Not That Kind of Girl by Lena Dunham. Surprised by what a great writer she is.
DECEMBER TENTH by George Saunders. Short stories.
from a creative talent.
But most are so grim.
THIS IS THE STORY OF A HAPPY MARRIAGE by Ann Patchett. Essays.
What I liked best, of course, was
her writing advice.
LOVE, DISHONOR, MARRY, DIE, CHERISH, PERISH by David Rakoff. Novel in verse.
and surprisingly poignant
story told in rhyme.
FLIP: THE INSIDE STORY OF TV’S FIRST BLACK SUPERSTAR by Kevin Cook. Bio of comedian Flip Wilson.
A giant talent
and complex man fought his way
MOTHER NIGHT by Kurt Vonnegut. Novel.
My first Vonnegut.
Why didn’t I read him sooner?
Now I must read more!
DIET 101: THE TRUTH ABOUT LOW CARB DIETS by Jenny Ruhl. Nonfiction.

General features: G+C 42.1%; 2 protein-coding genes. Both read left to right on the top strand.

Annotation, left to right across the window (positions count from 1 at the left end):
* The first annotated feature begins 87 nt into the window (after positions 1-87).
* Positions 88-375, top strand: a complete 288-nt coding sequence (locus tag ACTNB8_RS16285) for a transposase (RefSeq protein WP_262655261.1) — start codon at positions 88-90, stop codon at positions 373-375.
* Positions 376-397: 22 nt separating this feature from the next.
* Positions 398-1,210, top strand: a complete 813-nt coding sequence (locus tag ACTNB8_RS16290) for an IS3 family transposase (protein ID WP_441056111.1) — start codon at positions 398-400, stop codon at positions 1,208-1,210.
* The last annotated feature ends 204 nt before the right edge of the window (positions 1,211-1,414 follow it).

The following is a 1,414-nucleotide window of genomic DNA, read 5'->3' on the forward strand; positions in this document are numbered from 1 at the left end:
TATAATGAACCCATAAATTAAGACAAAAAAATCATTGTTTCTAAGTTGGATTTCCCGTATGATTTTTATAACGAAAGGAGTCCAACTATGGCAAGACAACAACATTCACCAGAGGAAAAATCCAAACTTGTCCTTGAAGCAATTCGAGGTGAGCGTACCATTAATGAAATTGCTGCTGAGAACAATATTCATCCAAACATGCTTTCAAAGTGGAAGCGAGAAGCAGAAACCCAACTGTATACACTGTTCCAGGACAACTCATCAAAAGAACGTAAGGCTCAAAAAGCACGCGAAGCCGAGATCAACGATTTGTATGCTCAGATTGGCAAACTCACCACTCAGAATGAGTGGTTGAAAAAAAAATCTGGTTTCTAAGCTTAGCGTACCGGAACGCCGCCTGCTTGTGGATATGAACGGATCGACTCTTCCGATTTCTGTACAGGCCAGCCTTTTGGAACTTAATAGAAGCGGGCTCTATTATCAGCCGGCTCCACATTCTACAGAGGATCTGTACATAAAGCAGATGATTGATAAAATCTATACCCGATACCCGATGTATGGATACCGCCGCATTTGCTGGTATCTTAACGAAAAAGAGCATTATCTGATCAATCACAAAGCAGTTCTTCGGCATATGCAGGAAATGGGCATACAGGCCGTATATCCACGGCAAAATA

on the best ways to lose weight
and eat healthily.
DROP DEAD HEALTHY: ONE MAN’S HUMBLE QUEST FOR BODILY PERFECTION by A.J. Jacobs. Nonfiction.
Info about health
presented in a fun way.
I love his humor.
WHAT ALICE FORGOT by Liane Moriarty. Novel.
the great joys and tough tolls of
marriage, kids, and age.
NOT A MATCH by Brian Donovan. Nonfiction.
Short and funny book
about—eek!-- online dating.
Glad to be married!
BRIDGET JONES: MAD ABOUT THE BOY by Helen Fielding. Novel.
I loved the first book.
I loved this one less. But I’ll
always love Bridget.
THE GOOD HOUSE by Ann Leary. Character-driven novel with great humor and heart.
THE HUSBAND’S SECRET by Liane Moriarty. Fast-paced novel with three wonderful protagonists.
ME BEFORE YOU by Jojo Moyes. Romance, sadness, depth.
LAST LETTER FROM YOUR LOVER by Jojo Moyes. Once I started this book, I resented everything in my life that got in the way of finishing it.
INFINITE JEST by David Foster Wallace. Incredibly long, with little plot and no real ending. Also hilarious, brilliant, and unique.
WHY WE GET FAT by Gary Taubes. New York Times science reporter explains why carbs and sugar are so unhealthy. The book changed the way I eat and helped me lose a little weight.